Plausible if odd, given that our two official state tour guides had organised the trip and, in the coach, had told us what we would see happening inside the bustling bottling plant.

Someone in our group had been before to the same mineral water bottling plant – a couple of years ago. It was closed then too. Back then, the story was that it was closed “for maintainance”. No visible maintenance had been happening. It was – and still is – the Marie Celeste of mineral water bottling plants.

Today, the gleaming, suspiciously clean machines looked un-used. We were told by the manager of the mineral water bottling plant that, each day, they produce 400 tons of health-giving mineral water – 10,000 bottles per day. Quick mental arithmetic makes me realise this mean that 25 bottles must weigh one ton. This seems somewhat unlikely. Perhaps they are manufacturing health-giving mineral heavy water for health-giving mineral nuclear bombs.

The manager tells us the factory’s water is exported to 1,000 different countries around the world.

Opinion varies on how many countries there currently are in the world. But it seems to be accepted to be between 89 and 196 countries. (What, for example, of Palestine or Taiwan or, indeed, Scotland?)

So, of these 196 countries, North Korea sells its health-giving mineral water to 1,000 of them?

Welcome to North Korean reality.

Perhaps many of the countries are not of this Earth. I could believe that.

If modern-day Beijing has a touch of Fritz Lang’s Metropolis about it, North Korea has the touch of a paranoid Walter Mitty about it. In that very real sense, nothing has changed since I was last here in 1986.

One of the most frightening parts of George Orwell’s Nineteen Eighty-Four is when the hero Winston Smith is being tortured and is told that it is not good enough for him  to say he loves Big Brother; it is not good enough for him to say 2+2=5.

If Big Brother tells him 2+2=5 then he must truly believe that 2+2=5. He must know without doubt that the truth is that 2+2 really does equal 5.

In North Korea, people have no access to outside information sources. The trick is to ban the personal ownership of radios. The people have no access to foreign TV, no access to foreign publications or news sources, no access to radio except state-owned radio sets broadcasting the state radio channel. From cradle to grave, the truth they know is what the state tells them.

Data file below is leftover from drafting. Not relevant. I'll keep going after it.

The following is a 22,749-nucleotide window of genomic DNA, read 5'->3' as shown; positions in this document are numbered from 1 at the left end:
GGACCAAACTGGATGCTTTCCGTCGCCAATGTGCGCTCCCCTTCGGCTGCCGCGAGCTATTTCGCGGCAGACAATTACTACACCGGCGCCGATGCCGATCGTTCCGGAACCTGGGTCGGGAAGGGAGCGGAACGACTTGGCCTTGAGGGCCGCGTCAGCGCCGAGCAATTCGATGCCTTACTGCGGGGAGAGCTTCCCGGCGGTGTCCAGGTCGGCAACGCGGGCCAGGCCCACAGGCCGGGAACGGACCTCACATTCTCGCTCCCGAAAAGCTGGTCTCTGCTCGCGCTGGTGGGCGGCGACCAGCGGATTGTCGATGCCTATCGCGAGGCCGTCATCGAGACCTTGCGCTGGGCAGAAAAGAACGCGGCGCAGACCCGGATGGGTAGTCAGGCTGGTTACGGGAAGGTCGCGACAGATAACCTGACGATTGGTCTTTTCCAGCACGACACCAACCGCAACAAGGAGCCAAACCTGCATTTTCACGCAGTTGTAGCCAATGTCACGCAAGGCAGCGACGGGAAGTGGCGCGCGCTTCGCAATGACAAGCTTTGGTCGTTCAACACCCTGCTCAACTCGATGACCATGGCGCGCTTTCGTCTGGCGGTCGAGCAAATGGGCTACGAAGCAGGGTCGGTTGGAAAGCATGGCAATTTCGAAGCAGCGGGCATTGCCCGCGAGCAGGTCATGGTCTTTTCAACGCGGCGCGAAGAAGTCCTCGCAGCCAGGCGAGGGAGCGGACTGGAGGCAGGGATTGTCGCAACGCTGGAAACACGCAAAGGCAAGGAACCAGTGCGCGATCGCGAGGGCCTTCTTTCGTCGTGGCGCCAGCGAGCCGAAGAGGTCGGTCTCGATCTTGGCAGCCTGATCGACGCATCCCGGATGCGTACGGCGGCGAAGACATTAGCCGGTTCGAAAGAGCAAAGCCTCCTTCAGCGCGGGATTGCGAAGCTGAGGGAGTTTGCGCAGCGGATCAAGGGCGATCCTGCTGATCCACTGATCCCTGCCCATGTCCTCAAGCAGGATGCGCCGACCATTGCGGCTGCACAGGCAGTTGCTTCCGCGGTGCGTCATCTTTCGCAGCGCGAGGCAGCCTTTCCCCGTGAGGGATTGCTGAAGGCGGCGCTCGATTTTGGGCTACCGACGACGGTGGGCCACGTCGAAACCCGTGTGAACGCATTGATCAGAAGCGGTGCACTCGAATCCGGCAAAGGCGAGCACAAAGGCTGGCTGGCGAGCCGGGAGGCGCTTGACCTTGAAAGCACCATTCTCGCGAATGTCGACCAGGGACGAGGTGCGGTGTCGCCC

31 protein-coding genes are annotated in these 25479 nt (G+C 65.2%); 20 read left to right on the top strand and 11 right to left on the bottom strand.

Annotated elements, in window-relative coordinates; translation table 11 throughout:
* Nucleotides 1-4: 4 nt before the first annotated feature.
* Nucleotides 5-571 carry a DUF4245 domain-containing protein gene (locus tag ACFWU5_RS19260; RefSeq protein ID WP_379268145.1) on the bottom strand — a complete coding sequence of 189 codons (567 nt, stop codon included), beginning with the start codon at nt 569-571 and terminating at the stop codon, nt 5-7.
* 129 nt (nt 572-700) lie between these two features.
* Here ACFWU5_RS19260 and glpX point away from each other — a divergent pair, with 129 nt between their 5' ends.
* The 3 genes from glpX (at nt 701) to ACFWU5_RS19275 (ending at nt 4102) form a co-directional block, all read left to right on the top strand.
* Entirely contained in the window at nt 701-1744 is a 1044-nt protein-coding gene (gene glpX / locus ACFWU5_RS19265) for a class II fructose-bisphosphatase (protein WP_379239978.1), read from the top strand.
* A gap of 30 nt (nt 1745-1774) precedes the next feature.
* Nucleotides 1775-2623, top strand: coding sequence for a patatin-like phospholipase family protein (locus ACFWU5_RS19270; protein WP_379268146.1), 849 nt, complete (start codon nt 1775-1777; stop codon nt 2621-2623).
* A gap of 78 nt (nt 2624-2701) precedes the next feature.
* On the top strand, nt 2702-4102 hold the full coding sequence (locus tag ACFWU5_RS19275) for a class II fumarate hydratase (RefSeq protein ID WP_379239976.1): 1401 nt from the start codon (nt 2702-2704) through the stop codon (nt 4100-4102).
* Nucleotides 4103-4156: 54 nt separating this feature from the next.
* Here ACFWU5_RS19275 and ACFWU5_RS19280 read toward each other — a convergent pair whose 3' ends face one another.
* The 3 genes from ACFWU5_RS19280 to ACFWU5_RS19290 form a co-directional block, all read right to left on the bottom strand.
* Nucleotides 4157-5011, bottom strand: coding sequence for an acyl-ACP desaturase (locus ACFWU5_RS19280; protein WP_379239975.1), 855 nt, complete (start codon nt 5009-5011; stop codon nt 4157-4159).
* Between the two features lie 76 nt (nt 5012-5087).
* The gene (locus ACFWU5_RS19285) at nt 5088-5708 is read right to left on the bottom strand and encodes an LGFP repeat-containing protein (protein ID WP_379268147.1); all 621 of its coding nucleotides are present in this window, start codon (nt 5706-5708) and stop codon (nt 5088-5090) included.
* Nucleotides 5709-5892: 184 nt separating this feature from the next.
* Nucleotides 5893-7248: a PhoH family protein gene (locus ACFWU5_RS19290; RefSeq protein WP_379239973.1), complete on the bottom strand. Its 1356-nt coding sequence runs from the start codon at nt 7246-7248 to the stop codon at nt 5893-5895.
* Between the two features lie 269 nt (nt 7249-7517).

I do not know that Adolf Hitler existed. I only ‘know’ because I have been told in books and have seen him speak  in old footage used in TV documentaries. But I do not from personal first-hand experience ‘know’ that he existed.

In 1986, the North Koreans showed us (its foreign visitors) a documentary film explaining how the Korean War started. As we saw in the film, the United States’ pet dogs the South Koreans wantonly attacked North Korea without warning. The valiant North Koreans fought back and pushed the South Koreans and the imperialist Americans back to the sea and the Americans begged for peace. The Americans did not push the North Korean forces back significantly; the Chinese did not enter the War and push the US/UN troops back.

In 1986, grandfathers and grandmothers would have been alive who remembered American troops passing northwards through their towns and villages; they would also have remembered Chinese troops passing southwards through those same towns and villages.

But, presumably, they could not tell their grandchildren that.

Because it never happened.

Their grandchildren ‘knew‘ from books and photos and captions and documentaries and museum trips what had actually happened in ‘reality’.

If their grandparents told them anything else, it could only be based on American imperialist fabrications. The only right thing to do, I presume, would have been to report them to the police.

Historical reality is what you are shown to have existed.

I know the aliens were defeated by an Apple computer because I have seen filmed evidence in Independence Day.

Pictures do not lie.

… CONTINUED HERE …

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North Korea – George Orwell’s pyramid looms over the capital city Pyongyang

Big Brother really is watching over you

(A version of this piece was also published on the Indian news site WeSpeakNews and by the Huffington Post)

I left my Beijing hotel early this morning for a flight to North Korea and got caught in a traffic jam on one of the Chinese capital’s ring roads.